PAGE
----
There is an old saying the “even the wisest man starts with one wise thought”. Each time you think that you have failed at a meditation, remind yourself that there is no failure:- you paused, you breathed, you relaxed! Some days you will be more distracted than on others and some days you might feel that your meditation is more fluid. If you experience both of these states then congratulate yourself for sticking with it long enough to experience both type of days. Be patient and kind with yourself.
8. Practice Accountability
It might be a good idea to have a calendar or a meditation journal to jot down the days you’ve successfully completed your practice. Keeping this diary can help to keep you motivated on the days where you might find meditating difficult. The journal is a great place for noting any of the pressing thoughts you either accepted or derailed during your meditation. As you practice meditation more often, you may find that you are able to make strong realizations that can help or guide you personally.
9. Forgive and Let Go
It is a lot easier to sit or lie in a relaxed position and go deep into yourself when are carrying no grudges or heavy emotions. As you make meditation a habit, it will become easier to let go of all the things that no longer serve you. As you do this you will find that you are able to bring all of your energy, effort, will and heart into the present – where you belong.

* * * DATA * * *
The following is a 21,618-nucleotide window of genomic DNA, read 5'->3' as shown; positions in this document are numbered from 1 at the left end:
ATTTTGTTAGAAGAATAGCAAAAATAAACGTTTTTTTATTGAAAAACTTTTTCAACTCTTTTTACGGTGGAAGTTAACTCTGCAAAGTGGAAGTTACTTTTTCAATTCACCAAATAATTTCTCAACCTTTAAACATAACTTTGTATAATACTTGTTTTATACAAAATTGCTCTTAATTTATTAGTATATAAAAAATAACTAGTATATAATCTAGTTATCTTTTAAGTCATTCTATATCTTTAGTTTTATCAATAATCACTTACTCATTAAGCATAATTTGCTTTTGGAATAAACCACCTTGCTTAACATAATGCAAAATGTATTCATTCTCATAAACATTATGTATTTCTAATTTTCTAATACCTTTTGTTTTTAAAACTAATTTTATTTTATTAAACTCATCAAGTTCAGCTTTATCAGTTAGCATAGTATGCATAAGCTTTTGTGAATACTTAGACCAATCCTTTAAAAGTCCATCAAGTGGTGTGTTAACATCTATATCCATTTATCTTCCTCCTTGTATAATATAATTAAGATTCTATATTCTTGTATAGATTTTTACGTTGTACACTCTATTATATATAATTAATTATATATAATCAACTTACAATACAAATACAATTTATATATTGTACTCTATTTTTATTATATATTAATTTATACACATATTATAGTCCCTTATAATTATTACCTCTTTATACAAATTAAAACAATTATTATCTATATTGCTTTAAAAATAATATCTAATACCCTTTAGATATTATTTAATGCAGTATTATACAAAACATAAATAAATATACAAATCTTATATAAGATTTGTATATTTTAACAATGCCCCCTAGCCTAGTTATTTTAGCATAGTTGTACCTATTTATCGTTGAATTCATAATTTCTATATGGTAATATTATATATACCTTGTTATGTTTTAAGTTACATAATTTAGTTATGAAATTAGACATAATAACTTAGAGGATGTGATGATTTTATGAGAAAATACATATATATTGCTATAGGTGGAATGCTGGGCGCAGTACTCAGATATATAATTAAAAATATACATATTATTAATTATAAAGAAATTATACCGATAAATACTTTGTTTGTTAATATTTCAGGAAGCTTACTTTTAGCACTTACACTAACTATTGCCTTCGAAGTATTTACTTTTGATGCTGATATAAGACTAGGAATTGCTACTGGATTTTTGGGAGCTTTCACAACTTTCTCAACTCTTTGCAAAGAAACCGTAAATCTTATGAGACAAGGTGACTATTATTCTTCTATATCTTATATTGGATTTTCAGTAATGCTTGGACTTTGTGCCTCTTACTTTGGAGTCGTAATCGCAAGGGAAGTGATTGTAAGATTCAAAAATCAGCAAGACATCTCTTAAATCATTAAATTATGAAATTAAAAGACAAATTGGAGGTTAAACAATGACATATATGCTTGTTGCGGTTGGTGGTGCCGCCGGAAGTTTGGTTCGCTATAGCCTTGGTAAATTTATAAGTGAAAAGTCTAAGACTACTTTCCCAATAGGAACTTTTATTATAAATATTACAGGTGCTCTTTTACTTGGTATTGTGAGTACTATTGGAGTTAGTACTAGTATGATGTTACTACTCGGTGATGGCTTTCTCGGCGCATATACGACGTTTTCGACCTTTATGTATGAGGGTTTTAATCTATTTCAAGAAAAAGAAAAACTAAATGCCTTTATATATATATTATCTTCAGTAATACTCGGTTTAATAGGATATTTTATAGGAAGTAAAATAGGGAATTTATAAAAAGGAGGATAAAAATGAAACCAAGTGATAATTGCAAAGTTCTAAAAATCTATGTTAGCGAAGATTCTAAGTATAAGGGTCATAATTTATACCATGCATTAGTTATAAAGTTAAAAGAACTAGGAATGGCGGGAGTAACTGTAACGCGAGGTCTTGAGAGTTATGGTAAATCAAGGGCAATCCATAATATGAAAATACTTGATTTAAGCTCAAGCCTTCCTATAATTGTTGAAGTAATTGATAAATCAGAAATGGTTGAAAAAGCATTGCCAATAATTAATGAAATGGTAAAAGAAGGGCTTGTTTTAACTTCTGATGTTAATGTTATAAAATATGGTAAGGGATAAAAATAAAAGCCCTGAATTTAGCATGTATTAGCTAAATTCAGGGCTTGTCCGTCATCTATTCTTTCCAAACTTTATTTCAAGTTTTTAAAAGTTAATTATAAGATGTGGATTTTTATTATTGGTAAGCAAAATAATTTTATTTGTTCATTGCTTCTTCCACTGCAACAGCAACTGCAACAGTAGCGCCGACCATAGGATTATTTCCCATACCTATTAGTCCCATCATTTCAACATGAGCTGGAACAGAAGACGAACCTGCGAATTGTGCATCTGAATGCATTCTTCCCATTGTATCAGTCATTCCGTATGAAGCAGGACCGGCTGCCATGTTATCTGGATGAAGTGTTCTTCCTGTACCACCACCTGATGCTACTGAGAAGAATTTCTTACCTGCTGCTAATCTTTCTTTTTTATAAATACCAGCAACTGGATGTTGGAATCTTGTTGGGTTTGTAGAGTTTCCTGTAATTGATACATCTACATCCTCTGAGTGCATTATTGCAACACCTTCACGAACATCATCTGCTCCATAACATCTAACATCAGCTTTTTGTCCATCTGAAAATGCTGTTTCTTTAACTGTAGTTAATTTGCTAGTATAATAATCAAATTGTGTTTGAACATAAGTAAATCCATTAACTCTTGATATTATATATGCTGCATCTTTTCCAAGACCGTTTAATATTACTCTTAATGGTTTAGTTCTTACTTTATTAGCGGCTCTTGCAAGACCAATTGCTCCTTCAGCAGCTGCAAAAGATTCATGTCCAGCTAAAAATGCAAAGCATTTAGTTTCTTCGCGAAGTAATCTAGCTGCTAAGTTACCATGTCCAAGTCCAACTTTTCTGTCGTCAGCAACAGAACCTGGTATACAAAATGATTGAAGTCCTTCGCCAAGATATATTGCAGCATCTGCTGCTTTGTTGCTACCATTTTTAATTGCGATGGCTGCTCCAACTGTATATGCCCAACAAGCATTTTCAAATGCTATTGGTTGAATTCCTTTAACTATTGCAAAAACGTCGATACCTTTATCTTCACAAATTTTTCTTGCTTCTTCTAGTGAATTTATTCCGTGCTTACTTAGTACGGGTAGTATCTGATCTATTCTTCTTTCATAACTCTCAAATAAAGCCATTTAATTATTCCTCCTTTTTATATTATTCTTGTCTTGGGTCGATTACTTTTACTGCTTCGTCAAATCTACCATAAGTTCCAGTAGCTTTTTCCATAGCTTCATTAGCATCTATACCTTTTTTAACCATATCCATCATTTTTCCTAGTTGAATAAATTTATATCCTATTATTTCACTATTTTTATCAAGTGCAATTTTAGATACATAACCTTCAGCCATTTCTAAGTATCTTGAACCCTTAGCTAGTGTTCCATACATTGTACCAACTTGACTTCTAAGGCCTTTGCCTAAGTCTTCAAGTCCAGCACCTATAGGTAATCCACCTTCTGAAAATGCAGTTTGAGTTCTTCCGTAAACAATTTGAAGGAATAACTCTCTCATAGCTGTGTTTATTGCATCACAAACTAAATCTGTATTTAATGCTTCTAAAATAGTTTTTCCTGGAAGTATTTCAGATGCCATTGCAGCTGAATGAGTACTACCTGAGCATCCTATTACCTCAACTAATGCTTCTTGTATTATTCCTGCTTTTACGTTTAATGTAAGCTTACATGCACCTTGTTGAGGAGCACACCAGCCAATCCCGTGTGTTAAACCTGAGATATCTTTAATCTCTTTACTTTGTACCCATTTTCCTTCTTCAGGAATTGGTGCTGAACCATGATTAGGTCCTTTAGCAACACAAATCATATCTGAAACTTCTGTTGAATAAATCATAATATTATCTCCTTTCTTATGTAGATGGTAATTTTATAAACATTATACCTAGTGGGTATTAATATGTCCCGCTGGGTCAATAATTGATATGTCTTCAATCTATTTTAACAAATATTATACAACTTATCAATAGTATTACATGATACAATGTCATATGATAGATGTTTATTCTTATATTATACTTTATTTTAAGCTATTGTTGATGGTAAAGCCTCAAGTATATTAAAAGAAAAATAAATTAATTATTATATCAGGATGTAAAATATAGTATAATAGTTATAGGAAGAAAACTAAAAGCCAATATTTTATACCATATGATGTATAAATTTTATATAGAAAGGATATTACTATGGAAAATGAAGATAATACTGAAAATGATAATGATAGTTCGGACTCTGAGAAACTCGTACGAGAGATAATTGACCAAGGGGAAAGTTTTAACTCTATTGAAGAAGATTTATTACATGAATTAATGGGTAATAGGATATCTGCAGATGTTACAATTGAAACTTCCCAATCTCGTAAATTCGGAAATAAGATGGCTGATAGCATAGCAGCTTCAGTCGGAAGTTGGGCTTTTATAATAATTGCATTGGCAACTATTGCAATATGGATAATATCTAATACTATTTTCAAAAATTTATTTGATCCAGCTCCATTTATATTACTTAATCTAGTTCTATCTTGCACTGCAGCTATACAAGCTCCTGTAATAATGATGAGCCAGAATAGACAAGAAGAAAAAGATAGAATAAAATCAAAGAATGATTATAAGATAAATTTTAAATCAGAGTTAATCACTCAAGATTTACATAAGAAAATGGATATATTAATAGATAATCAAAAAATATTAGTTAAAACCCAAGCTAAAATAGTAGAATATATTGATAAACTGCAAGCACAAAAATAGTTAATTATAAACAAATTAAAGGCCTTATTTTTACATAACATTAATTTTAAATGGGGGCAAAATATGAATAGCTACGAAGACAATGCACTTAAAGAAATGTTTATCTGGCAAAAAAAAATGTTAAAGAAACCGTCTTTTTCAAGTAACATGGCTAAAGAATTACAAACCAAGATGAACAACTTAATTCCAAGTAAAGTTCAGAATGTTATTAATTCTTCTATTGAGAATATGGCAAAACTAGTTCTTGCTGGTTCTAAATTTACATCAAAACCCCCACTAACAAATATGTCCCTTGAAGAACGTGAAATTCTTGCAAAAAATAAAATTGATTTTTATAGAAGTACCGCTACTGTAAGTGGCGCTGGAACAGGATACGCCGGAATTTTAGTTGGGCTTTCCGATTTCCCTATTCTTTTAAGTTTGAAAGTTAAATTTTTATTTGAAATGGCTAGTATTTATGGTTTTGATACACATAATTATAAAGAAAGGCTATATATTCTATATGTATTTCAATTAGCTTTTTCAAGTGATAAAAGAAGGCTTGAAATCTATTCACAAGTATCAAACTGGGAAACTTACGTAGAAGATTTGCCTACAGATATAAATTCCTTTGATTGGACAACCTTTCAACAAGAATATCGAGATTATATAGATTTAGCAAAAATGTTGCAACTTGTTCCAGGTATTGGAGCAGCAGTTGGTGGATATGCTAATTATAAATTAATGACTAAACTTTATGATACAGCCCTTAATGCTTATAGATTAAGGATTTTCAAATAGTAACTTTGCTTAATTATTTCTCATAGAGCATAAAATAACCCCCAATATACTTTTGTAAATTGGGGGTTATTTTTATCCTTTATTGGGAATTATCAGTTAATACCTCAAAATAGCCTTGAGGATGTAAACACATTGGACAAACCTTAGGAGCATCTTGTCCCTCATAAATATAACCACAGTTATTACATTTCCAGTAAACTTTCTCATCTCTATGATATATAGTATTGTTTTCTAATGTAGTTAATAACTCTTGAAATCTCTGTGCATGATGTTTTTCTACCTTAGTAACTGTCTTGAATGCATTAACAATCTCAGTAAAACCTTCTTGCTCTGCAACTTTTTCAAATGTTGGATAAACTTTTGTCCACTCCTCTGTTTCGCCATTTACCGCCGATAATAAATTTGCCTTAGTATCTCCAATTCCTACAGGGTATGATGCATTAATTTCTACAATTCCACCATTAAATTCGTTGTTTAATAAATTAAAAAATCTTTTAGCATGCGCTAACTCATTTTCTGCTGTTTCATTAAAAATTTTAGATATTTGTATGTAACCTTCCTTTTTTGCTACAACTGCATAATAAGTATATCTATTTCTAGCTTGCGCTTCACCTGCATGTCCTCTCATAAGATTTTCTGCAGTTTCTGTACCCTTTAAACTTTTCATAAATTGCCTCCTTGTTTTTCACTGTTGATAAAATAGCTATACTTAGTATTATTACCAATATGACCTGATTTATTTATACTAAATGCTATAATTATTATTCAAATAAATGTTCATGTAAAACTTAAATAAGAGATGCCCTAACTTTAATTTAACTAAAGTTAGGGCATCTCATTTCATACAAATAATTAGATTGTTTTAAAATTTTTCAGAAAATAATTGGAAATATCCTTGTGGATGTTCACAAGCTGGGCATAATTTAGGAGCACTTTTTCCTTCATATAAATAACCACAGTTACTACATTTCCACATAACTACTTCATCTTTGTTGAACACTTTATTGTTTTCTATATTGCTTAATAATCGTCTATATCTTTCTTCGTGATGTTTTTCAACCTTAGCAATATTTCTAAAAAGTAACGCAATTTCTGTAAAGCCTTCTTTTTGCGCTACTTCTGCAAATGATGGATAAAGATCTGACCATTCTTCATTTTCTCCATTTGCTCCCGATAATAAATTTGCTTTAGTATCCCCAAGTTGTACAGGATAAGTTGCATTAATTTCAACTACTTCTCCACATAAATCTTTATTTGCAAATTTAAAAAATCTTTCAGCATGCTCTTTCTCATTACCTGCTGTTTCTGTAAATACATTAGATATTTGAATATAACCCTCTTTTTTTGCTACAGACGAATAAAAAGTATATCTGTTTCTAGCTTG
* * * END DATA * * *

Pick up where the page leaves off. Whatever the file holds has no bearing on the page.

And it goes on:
10. Grateful meditation
If you find that you are too restless for the above style of meditation and that you just can not get to grips with sitting still, there is something else that you can do every day that is just as simple and beneficial. Start with taking just a minute, and using a pen and a piece of paper write down three things you are grateful for. Do not worry most people have to think hard in the beginning to think of three things to write down.
That moment of reflection and appreciation on the little things in life is meditation.
The hint of smile, either internally or externally, as you realize the things you’re grateful for today - is meditation! Once you finish writing them down, put down your pen and hold on to the feeling for another minute and say “Thank you” to the universe, to yourself and to the present.
So as we reach the end of this week’s post I would like to thank you sincerely for taking the time to read the words. I hope that you will find them useful as you move forwards in your daily life.
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About Dave I am a coach; speaker; radio presenter and founder of The Blue Sky Company. I am also a therapist and co-own a virtual light centre called The Crystal Spring. My therapy work includes music therapy; reiki; crystal therapy